The other side of the brilliance of Emma Rios' composition is how she depicts violence, and I think this page is a perfect example of it. The first panoramic panel established the setting, the odds (Ginny-vs-at least two henchmen), and the stakes (the two children). (Also how great is it that the kid is Holy Shit!-ing Holy Shit Moment #2 here?) The next series of panels are the Rios-trademark moments within the composition: the sound/action of a rifle being cocked, the sound/action of a boot scuffing the ground as motion begins, and a child calling for his brother. It's three snapshots of the same moment in time, in the tense second before bloodshed. (It also repeats the odds of armed henchmen, Ginny, and the stakes of the children). This leads into the wide, rapid, swirling vortex of visceral action that is the large full width panel in the heart of the page. It at once feels chaotic and fast: bloody motion given form. It is also pretty cool in that there are, in my opinion, two opposing compositional elements at play: the panel feels chaotic as the three elements tied to the preceding three panels are scattered around the panel, and yet the panel still reads very clearly as the elements within the panel guide the reader through the composition. It's like there is the feeling of disorder within a carefully crafted, orderly machine. And this of course leads to, and culminates in, Ginny splitting a dudes skull open. This comic is fucking brutal and great.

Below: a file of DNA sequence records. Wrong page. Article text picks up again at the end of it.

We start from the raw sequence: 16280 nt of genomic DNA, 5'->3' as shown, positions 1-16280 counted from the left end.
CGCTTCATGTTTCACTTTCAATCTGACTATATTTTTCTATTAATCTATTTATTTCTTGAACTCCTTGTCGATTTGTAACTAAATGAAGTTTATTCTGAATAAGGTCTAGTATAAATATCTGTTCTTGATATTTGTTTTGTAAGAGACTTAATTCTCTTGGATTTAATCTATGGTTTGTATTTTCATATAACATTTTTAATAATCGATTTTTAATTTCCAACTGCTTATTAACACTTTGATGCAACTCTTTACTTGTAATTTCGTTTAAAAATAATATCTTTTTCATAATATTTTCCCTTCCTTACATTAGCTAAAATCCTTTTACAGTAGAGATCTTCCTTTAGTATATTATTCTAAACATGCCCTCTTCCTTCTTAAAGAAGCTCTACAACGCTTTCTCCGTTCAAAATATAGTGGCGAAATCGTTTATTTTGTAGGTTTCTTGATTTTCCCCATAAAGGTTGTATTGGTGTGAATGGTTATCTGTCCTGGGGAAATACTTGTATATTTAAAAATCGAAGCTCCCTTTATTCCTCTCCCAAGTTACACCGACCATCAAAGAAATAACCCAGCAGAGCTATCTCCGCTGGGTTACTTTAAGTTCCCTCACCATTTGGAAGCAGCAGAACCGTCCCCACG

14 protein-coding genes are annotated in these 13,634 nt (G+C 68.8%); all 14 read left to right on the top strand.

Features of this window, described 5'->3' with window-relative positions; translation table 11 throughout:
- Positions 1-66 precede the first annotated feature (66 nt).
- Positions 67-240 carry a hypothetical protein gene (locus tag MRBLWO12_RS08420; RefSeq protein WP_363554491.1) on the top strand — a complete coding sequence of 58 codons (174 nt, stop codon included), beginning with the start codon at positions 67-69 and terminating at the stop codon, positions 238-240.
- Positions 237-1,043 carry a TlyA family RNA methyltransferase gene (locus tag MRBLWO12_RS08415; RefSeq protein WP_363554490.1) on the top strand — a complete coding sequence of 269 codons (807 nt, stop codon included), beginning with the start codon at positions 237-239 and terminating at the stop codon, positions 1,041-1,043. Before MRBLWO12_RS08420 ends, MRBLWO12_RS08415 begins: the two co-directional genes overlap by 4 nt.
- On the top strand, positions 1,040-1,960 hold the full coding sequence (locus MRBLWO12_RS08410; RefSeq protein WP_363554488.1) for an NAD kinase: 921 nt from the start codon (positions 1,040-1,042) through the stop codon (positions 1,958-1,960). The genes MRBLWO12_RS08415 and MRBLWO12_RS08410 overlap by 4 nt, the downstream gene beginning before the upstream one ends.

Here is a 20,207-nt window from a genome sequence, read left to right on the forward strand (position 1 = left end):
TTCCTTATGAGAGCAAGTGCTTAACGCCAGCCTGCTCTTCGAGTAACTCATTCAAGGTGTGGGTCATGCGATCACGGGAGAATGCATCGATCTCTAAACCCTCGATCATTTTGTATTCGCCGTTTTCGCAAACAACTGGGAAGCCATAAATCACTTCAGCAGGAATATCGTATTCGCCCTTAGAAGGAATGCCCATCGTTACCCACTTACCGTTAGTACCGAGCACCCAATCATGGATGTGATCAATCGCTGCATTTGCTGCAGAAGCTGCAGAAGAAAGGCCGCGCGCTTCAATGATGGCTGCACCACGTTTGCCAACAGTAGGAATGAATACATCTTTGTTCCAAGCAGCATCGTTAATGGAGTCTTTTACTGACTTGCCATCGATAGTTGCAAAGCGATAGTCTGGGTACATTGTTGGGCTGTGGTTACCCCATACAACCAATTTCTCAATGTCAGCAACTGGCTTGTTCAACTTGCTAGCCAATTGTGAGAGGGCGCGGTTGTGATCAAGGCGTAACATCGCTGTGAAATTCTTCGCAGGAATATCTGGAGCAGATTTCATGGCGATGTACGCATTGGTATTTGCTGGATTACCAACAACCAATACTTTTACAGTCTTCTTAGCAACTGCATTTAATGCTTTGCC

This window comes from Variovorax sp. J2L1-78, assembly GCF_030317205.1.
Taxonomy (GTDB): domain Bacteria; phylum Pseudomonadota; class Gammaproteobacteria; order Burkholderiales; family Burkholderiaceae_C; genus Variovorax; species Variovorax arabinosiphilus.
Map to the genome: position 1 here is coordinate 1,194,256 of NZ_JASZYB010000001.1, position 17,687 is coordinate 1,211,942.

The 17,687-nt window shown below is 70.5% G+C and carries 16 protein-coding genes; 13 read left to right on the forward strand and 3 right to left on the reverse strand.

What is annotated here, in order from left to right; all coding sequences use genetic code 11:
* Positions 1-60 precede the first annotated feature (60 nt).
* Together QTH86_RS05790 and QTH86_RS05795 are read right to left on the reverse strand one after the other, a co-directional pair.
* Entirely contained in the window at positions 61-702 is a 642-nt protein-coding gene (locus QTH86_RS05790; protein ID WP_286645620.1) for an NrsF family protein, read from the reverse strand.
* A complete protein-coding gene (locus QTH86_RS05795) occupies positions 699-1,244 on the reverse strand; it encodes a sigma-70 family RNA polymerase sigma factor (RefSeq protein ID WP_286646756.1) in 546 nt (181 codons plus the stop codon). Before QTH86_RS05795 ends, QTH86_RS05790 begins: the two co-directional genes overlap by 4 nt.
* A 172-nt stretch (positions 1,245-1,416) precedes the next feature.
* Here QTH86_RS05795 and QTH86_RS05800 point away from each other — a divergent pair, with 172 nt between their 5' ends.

This series here is another really great and interesting bit of violence. Usually when an artist breaks a motion into a bunch of panels, it slows down the action and sort of stretches out the moment (like the three small panels on the previous page), but these three panels just blasted by for me. And I think this comes down to the combination of shape, colours, and letters within the composition. In the top panel our eyes are caught by the red blood slash of the sword (with lettering) and are instantly drawn from there to the white/yellow muzzle-flash of the pistol. (Notice how red equals hit and white/yellow equals miss, it's like a little colouring message in the moment.) Our eyes then bounce to the white/yellow of the next muzzleflash in the second panel and right to the bloody lettering and splatter of the third panel. This colour guided view let's us readers zip through the ornate-violence here, catch the key details and get the three-beats-of-the-heart action as rapidly as we should. It's a very fast, very smart sequence.